Something happens. Some horrible loss or surprising detriment or unfathomable heartache. You’re stuck between complete understanding and dreamlike comprehension, incapable of differentiating between real life and that horrid scene from a film you vividly recall crying to. As some poor soul delivers news armed with unrecognizable words and meaningless sentences, you ask yourself over and over as your hands hold your head in place, “How will I get through this?”
At least, that’s how my something played out.
And it wasn’t more than a few seconds after the doctor left and the plowing tears had made their way to my jawline that 2010 invaded my present. Perhaps it was emotional masochism or internal cutting or a necessary escape from my unwanted yet undeniably current reality. Or, perhaps, it was a poignant reminder that sitting around and crying about shit isn’t how I survived past debacles, and wouldn’t be how I survived this one.
The year before, in 2009, I had graduated college with a degree in English Literature. Convinced that my only option was to till the budding field of education, I enrolled in a post-bac teaching program while moving in with my best-friend-turned-boyfriend. All was right in the world. I had a plan, which had never happened before, I was living with someone I loved, which had never happened before, and I was genuinely convinced I was a happy, safe, and secure individual.
Which definitely had never happened before.
What seemed like the exact moment after I had hung the last perfect picture in our perfect rented condo, the newly painted walls with unnecessary decorations began to crumble down. A pain in my left hand called for surgery, which uncovered a tumor. My beloved left me alone in our new home to tend for myself, calling me an over-dramatic hypochondriac unworthy of his pity or time as he put on his coat and left for a game of poker. The tumor was benign but the cancer in our relationship had already begin to grow. Fed by an equal amount of jealousy, insecurity, and alcohol our love turned into hate, whispers of infatuation into tantrums of disgust.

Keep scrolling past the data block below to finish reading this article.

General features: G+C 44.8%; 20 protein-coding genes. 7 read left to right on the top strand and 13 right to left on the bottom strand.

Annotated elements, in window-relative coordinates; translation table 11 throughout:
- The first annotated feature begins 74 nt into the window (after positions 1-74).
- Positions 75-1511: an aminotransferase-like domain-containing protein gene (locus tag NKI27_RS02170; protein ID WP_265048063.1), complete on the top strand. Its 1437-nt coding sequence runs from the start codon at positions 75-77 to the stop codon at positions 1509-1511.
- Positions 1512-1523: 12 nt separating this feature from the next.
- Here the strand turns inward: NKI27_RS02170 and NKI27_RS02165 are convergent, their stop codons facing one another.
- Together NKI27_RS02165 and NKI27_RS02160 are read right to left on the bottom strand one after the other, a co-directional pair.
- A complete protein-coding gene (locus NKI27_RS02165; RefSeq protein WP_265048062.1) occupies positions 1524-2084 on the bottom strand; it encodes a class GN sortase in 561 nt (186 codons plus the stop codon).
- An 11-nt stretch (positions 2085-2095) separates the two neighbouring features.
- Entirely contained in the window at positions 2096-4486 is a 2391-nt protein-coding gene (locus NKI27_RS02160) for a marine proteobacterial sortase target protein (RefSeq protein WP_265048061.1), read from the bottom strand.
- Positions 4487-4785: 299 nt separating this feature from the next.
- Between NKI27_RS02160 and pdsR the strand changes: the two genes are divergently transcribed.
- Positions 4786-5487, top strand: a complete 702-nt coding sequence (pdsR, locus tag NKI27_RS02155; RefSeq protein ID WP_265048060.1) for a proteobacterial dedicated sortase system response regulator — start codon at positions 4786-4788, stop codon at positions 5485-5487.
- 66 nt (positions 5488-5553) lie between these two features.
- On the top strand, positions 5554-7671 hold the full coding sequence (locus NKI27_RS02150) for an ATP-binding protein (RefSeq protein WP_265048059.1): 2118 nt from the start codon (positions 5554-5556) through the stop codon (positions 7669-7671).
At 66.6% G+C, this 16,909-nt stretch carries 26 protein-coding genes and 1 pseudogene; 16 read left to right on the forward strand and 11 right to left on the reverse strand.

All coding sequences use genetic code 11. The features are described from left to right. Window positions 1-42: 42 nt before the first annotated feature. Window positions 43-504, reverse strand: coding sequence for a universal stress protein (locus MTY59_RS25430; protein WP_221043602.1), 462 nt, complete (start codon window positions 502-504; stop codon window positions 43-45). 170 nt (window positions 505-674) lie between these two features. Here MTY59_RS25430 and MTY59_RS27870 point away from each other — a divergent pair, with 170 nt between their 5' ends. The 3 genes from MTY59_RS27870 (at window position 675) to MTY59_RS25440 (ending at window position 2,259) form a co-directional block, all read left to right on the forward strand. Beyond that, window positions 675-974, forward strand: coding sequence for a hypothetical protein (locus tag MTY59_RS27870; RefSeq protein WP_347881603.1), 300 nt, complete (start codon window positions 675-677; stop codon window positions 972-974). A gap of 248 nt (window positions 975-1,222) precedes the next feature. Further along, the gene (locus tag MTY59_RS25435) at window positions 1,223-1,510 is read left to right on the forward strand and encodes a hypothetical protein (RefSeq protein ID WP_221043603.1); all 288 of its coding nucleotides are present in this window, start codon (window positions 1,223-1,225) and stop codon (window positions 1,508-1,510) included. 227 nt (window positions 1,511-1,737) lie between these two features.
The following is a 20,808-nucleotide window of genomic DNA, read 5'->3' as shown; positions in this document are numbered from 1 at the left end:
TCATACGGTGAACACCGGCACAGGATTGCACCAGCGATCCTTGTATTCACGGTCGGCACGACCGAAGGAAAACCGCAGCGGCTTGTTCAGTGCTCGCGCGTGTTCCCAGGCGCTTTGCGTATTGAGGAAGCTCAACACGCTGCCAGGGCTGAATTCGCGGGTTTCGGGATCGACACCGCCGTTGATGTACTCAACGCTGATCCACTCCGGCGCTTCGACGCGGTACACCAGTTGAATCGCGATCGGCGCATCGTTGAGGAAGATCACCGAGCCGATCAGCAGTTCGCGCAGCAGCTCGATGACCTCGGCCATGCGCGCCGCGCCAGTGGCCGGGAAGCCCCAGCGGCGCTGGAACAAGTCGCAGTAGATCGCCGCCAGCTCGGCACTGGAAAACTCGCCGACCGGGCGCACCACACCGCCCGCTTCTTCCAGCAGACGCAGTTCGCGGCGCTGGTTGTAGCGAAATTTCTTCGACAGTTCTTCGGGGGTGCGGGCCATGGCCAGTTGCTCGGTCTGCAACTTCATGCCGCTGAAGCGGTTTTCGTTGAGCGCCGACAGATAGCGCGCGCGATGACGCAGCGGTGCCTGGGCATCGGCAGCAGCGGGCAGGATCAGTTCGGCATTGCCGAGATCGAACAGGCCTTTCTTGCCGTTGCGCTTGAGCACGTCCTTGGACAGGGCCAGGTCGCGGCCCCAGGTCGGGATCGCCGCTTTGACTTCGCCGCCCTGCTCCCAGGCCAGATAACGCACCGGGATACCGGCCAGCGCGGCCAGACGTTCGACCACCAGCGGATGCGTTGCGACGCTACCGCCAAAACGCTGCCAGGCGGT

Soon after, a stick I had peed on uncovered an unwanted pregnancy while rumors uncovered a devastating betrayal. While hormones surged and confusion spread I had learned that the perfect boyfriend I was living with in a perfect condo was having a perfect affair with our perfect next door neighbor. A call to planned parenthood and a whiskey soaked night of violent rage, in which I was almost arrested, solidified the undeniable fact that our cancerous relationship had grown from Stage 4 to terminal. He wanted nothing to do with the drunken, angry woman who hit and yelled and destroyed all that we had believed we had, and I was too lost to know if I wanted anything other than Jack Daniels, pain pills, and useless one night stands. I quit my post-bac schooling, as learning how to help others learn seemed hilariously inappropriate, and spent the majority of my time drinking, drugging and rolling my eyes at a therapist.
Having lost a tumor, a best friend, a lover, and a security deposit, I moved to a shitty studio apartment in a shitty part of town in an attempt to forget the shitty termination of a shitty relationship. What seemed like the exact moment after I had hung the last flawed picture in my flawed studio, the allusion of a new beginning began to fade. My father had, once again, physically abused my mother. This time, however, he left her in a crumbled mess with nothing but the realization that she needed a divorce. I refused to answer my father’s calls as I spoke to my mother about plans, finances, and living situations. All the energy I had used to swim to the bottom of bottles was focused on my mother, a selfishly welcomed distraction despite the circumstances.